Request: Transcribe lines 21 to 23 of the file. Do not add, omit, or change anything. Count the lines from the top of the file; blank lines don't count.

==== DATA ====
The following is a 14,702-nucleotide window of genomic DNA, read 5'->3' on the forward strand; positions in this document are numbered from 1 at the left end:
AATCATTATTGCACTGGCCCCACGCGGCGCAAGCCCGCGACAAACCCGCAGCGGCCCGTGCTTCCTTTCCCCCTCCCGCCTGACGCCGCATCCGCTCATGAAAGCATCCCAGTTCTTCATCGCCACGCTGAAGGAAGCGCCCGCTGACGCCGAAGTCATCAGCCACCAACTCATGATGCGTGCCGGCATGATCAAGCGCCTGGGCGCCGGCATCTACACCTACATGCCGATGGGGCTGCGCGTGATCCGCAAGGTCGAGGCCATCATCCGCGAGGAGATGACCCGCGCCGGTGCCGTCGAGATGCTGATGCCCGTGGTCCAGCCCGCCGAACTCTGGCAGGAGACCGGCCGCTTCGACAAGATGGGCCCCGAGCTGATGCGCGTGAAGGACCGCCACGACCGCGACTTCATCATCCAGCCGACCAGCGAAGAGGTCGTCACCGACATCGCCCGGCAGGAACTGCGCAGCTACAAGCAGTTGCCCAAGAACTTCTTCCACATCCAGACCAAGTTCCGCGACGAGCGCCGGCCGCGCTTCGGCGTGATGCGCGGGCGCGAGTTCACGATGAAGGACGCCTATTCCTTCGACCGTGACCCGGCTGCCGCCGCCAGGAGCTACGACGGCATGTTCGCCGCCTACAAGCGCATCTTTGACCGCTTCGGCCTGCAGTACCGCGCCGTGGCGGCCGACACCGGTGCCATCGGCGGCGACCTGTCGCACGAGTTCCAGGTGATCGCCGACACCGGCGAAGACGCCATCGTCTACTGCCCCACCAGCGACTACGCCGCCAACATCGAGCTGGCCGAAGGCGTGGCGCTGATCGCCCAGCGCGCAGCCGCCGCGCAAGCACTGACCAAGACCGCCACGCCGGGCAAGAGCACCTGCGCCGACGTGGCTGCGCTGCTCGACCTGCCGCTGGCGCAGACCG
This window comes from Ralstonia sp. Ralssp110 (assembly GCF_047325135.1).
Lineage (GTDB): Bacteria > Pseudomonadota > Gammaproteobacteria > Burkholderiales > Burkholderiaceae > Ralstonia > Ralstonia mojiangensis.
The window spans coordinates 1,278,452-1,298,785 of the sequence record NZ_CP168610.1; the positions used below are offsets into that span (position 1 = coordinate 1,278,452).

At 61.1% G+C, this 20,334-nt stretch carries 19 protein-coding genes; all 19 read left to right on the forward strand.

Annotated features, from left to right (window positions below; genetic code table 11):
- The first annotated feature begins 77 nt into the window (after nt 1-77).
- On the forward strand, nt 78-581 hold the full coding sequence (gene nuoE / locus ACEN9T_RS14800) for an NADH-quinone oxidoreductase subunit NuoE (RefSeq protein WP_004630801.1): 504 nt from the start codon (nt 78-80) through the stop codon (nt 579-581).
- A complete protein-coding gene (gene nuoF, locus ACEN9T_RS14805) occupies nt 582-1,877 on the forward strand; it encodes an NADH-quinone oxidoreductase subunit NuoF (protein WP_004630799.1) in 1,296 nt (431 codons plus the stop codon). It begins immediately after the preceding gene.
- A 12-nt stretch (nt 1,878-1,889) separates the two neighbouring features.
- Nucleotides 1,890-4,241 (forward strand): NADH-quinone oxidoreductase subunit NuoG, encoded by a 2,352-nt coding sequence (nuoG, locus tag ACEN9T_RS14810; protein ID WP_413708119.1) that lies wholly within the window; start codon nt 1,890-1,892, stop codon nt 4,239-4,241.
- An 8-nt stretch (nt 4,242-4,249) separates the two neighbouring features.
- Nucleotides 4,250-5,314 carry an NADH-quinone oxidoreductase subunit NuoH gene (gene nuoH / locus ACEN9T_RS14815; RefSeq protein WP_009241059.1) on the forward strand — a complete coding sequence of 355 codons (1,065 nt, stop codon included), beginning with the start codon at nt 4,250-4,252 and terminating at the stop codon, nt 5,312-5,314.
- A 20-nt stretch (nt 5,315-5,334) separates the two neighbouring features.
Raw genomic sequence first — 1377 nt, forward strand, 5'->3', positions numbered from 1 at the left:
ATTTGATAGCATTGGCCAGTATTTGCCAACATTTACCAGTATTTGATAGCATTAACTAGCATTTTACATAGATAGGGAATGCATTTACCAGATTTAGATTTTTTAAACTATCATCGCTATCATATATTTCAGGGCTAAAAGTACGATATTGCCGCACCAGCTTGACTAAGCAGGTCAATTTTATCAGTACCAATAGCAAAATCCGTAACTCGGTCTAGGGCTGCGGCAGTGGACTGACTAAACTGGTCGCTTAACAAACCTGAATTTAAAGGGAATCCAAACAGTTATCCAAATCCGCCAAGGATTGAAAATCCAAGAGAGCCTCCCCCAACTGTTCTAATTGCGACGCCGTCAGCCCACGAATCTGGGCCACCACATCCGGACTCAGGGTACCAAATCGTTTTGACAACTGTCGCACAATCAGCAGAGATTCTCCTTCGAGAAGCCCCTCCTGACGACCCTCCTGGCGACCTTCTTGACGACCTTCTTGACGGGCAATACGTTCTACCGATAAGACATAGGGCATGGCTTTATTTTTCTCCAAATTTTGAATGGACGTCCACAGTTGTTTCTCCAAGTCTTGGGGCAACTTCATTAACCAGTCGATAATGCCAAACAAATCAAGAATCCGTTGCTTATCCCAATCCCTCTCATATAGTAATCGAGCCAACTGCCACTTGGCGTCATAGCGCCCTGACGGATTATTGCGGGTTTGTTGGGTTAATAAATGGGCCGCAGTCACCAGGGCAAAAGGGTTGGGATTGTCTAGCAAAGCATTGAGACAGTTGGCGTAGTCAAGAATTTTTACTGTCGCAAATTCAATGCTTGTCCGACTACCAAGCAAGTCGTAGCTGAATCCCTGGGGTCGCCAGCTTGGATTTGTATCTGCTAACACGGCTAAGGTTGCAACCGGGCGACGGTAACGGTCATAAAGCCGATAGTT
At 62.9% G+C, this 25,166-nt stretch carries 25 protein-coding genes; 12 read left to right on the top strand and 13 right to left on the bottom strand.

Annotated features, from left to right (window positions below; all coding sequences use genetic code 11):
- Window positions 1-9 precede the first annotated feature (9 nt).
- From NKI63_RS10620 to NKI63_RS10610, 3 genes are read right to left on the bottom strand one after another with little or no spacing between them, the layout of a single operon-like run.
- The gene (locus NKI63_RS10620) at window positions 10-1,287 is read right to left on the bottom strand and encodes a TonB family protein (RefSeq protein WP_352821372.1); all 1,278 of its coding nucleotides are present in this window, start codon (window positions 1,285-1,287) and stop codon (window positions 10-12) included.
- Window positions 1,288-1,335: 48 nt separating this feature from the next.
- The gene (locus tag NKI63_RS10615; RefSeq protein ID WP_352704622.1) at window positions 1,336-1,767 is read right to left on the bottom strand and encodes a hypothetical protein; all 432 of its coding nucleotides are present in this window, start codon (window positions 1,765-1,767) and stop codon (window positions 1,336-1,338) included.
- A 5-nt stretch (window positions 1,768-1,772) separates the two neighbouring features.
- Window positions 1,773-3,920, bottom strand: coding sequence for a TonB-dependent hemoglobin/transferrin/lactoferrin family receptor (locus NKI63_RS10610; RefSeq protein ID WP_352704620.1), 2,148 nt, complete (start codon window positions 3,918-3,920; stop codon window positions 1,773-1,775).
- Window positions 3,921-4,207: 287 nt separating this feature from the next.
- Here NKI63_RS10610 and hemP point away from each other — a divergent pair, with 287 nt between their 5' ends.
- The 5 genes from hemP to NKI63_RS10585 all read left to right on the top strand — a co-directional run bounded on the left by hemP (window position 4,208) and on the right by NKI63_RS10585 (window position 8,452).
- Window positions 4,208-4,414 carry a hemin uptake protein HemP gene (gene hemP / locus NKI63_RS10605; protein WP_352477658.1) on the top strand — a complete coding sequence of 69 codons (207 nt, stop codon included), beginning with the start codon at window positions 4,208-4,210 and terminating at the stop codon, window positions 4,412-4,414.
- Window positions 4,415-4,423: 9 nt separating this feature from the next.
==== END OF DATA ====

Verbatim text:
- From NKI63_RS10620 to NKI63_RS10610, 3 genes are read right to left on the bottom strand one after another with little or no spacing between them, the layout of a single operon-like run.
- The gene (locus NKI63_RS10620) at window positions 10-1,287 is read right to left on the bottom strand and encodes a TonB family protein (RefSeq protein WP_352821372.1); all 1,278 of its coding nucleotides are present in this window, start codon (window positions 1,285-1,287) and stop codon (window positions 10-12) included.
- Window positions 1,288-1,335: 48 nt separating this feature from the next.